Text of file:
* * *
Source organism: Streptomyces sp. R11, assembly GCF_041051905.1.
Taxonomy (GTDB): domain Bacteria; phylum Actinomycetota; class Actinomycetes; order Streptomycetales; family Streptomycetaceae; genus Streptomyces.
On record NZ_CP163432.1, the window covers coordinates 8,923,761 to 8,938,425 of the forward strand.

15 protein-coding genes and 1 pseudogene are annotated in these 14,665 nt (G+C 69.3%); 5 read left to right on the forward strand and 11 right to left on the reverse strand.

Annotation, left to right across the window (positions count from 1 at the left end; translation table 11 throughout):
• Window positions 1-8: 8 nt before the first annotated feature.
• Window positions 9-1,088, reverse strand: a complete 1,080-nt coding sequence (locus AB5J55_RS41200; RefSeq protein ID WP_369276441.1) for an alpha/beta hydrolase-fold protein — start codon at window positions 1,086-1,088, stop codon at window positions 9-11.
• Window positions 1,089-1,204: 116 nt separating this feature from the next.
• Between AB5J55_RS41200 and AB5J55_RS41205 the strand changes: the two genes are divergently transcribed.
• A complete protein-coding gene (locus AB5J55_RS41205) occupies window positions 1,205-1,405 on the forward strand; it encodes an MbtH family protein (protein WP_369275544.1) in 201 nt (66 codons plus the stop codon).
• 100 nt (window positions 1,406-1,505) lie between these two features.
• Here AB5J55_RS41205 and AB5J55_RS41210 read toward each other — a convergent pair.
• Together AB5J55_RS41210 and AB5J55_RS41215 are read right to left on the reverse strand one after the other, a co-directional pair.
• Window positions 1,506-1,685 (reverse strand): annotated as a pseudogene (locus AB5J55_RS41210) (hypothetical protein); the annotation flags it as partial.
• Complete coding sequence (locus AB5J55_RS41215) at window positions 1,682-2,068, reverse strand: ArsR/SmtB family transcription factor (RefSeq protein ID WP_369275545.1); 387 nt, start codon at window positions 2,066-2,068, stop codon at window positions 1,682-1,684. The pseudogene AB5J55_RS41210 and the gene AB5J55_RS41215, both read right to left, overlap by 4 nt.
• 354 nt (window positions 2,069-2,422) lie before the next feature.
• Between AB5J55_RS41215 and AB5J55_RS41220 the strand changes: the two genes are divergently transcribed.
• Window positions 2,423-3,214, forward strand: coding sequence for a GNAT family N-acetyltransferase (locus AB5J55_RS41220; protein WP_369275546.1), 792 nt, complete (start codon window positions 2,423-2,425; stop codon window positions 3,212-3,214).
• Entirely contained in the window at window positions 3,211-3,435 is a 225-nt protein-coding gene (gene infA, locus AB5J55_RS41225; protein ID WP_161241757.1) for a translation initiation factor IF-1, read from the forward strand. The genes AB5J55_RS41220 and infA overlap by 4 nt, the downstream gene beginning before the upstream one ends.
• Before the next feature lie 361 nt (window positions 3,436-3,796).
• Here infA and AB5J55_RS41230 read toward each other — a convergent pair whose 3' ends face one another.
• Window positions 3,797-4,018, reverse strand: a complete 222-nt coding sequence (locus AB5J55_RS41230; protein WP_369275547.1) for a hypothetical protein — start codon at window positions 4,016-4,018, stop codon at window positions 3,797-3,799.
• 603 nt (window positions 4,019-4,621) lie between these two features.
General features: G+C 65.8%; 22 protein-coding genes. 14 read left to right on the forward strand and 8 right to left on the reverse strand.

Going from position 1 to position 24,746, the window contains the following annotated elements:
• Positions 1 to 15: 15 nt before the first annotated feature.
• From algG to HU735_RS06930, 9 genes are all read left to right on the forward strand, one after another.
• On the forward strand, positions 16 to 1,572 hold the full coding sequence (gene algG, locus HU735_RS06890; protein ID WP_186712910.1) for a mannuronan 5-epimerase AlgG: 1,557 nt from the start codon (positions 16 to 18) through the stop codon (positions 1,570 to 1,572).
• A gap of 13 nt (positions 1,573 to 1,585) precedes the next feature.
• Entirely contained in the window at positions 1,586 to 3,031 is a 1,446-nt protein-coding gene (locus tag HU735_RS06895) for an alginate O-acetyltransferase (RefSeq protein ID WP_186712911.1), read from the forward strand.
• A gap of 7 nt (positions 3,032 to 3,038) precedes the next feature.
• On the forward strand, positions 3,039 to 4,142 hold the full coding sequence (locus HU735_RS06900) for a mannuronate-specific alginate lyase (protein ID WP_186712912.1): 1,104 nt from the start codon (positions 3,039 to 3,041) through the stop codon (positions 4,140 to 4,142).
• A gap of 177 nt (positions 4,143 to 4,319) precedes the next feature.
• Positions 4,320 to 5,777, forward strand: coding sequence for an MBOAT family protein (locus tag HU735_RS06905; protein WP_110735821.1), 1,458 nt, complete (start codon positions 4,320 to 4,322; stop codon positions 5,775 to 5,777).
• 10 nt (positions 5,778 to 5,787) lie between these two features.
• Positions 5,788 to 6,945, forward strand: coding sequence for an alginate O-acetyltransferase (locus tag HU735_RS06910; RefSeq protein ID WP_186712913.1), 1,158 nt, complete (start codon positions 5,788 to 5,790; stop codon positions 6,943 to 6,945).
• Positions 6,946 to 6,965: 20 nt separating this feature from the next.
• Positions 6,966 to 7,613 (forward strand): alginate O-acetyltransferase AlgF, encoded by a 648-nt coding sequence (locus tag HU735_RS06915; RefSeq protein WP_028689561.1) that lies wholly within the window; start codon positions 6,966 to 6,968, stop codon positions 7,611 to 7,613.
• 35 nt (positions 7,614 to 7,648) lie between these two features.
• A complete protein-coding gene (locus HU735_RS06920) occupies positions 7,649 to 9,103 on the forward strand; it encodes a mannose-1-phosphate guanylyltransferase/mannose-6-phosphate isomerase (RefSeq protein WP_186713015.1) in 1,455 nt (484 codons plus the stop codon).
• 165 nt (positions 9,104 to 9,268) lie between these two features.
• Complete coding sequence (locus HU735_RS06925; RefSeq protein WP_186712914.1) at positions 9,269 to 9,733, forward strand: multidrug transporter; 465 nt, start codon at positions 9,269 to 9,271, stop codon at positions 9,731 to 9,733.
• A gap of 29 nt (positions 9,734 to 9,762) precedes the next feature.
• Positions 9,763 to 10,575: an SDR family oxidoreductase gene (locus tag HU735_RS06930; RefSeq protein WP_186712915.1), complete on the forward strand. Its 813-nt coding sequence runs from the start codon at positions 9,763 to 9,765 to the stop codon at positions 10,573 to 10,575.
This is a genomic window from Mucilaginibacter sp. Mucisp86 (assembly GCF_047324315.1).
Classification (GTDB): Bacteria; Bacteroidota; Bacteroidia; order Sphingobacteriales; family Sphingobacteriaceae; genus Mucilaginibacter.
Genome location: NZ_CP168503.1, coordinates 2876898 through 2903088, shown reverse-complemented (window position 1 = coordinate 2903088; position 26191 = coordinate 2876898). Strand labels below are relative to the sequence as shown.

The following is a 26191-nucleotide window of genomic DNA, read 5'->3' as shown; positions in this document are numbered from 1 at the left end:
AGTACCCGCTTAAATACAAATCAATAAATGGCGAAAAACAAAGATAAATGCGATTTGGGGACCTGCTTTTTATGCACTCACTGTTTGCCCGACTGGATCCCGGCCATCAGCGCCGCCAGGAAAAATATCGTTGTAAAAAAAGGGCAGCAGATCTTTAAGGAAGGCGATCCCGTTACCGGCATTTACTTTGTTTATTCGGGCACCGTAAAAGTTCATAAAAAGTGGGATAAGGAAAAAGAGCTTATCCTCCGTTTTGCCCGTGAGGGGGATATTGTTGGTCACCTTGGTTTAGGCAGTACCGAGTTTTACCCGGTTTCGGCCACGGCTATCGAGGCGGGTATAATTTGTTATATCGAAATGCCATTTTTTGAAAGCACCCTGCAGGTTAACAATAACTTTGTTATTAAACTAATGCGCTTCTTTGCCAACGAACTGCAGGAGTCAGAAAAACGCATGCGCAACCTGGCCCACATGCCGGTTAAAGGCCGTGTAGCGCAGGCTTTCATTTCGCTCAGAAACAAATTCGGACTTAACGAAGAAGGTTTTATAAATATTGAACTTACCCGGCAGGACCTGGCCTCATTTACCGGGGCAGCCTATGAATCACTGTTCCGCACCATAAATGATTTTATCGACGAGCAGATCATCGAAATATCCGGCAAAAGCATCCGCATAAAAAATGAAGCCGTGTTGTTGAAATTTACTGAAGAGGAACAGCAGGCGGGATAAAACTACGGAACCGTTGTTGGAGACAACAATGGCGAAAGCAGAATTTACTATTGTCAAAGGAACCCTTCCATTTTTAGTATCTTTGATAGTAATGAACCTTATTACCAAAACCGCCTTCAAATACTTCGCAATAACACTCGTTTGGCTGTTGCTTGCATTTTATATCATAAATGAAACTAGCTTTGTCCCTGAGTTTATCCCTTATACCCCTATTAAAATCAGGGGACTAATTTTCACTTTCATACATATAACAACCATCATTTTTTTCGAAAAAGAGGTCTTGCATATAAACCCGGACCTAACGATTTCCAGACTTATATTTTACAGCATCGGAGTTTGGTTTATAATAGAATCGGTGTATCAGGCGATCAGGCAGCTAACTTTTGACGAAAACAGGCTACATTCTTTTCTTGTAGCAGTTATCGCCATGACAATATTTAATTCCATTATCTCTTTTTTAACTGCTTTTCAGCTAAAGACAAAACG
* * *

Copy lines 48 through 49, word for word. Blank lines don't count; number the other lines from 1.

The following is a 26191-nucleotide window of genomic DNA, read 5'->3' as shown; positions in this document are numbered from 1 at the left end:
AGTACCCGCTTAAATACAAATCAATAAATGGCGAAAAACAAAGATAAATGCGATTTGGGGACCTGCTTTTTATGCACTCACTGTTTGCCCGACTGGATCCCGGCCATCAGCGCCGCCAGGAAAAATATCGTTGTAAAAAAAGGGCAGCAGATCTTTAAGGAAGGCGATCCCGTTACCGGCATTTACTTTGTTTATTCGGGCACCGTAAAAGTTCATAAAAAGTGGGATAAGGAAAAAGAGCTTATCCTCCGTTTTGCCCGTGAGGGGGATATTGTTGGTCACCTTGGTTTAGGCAGTACCGAGTTTTACCCGGTTTCGGCCACGGCTATCGAGGCGGGTATAATTTGTTATATCGAAATGCCATTTTTTGAAAGCACCCTGCAGGTTAACAATAACTTTGTTATTAAACTAATGCGCTTCTTTGCCAACGAACTGCAGGAGTCAGAAAAACGCATGCGCAACCTGGCCCACATGCCGGTTAAAGGCCGTGTAGCGCAGGCTTTCATTTCGCTCAGAAACAAATTCGGACTTAACGAAGAAGGTTTTATAAATATTGAACTTACCCGGCAGGACCTGGCCTCATTTACCGGGGCAGCCTATGAATCACTGTTCCGCACCATAAATGATTTTATCGACGAGCAGATCATCGAAATATCCGGCAAAAGCATCCGCATAAAAAATGAAGCCGTGTTGTTGAAATTTACTGAAGAGGAACAGCAGGCGGGATAAAACTACGGAACCGTTGTTGGAGACAACAATGGCGAAAGCAGAATTTACTATTGTCAAAGGAACCCTTCCATTTTTAGTATCTTTGATAGTAATGAACCTTATTACCAAAACCGCCTTCAAATACTTCGCAATAACACTCGTTTGGCTGTTGCTTGCATTTTATATCATAAATGAAACTAGCTTTGTCCCTGAGTTTATCCCTTATACCCCTATTAAAATCAGGGGACTAATTTTCACTTTCATACATATAACAACCATCATTTTTTTCGAAAAAGAGGTCTTGCATATAAACCCGGACCTAACGATTTCCAGACTTATATTTTACAGCATCGGAGTTTGGTTTATAATAGAATCGGTGTATCAGGCGATCAGGCAGCTAACTTTTGACGAAAACAGGCTACATTCTTTTCTTGTAGCAGTTATCGCCATGACAATATTTAATTCCATTATCTCTTTTTTAACTGCTTTTCAGCTAAAGACAAAACG